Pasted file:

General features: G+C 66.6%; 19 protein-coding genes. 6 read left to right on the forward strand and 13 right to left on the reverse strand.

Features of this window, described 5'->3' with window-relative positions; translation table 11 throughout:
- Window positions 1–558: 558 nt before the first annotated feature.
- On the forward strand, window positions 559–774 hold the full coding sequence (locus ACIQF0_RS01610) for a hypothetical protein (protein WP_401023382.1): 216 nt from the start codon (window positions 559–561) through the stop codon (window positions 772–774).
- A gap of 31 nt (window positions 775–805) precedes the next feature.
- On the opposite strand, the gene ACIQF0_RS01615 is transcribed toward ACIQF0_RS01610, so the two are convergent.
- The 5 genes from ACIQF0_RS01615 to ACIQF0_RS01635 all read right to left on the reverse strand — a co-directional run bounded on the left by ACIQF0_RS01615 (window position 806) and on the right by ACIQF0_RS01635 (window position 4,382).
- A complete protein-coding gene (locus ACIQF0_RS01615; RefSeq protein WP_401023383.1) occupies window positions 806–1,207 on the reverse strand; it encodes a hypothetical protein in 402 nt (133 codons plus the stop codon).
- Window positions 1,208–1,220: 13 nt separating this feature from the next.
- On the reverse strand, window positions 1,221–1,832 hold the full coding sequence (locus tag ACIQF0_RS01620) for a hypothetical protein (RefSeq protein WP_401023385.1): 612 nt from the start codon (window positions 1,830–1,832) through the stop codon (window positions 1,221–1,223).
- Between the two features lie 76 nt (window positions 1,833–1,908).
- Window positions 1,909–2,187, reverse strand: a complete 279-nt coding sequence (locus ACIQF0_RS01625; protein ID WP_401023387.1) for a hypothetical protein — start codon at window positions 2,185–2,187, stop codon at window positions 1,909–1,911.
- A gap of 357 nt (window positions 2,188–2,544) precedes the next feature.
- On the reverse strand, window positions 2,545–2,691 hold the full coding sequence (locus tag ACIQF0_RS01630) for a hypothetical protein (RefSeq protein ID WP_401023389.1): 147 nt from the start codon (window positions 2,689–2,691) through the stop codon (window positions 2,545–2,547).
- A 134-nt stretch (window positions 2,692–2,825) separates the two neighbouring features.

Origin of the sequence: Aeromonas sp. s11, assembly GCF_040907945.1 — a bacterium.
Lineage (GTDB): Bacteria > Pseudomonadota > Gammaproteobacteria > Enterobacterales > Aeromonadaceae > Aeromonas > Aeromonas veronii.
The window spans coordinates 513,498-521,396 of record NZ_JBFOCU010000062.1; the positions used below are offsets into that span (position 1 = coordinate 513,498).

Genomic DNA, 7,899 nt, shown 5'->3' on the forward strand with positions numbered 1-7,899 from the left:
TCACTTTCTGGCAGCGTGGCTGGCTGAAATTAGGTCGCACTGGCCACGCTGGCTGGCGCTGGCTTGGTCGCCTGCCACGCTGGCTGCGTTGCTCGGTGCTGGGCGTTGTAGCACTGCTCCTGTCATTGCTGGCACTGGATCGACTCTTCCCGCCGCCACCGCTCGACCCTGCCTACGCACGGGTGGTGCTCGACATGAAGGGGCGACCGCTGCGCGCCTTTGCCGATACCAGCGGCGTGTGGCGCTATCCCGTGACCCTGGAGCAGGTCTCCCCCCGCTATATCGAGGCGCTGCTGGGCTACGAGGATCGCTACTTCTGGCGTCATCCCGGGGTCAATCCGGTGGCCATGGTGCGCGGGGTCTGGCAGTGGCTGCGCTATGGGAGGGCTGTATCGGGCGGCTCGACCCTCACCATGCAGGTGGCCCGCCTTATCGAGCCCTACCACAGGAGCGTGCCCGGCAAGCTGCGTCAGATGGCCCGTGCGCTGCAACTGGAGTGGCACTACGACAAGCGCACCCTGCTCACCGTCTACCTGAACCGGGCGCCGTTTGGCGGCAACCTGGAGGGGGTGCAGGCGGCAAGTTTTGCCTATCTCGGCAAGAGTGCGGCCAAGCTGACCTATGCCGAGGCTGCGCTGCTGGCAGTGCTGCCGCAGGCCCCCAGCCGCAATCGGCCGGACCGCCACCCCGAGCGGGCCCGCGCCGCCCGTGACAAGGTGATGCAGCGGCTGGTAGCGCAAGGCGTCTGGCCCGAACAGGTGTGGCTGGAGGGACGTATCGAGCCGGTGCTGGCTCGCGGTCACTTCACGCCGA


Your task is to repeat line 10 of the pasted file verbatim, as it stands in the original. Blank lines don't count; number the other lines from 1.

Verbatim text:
- On the reverse strand, window positions 1,221–1,832 hold the full coding sequence (locus tag ACIQF0_RS01620) for a hypothetical protein (RefSeq protein WP_401023385.1): 612 nt from the start codon (window positions 1,830–1,832) through the stop codon (window positions 1,221–1,223).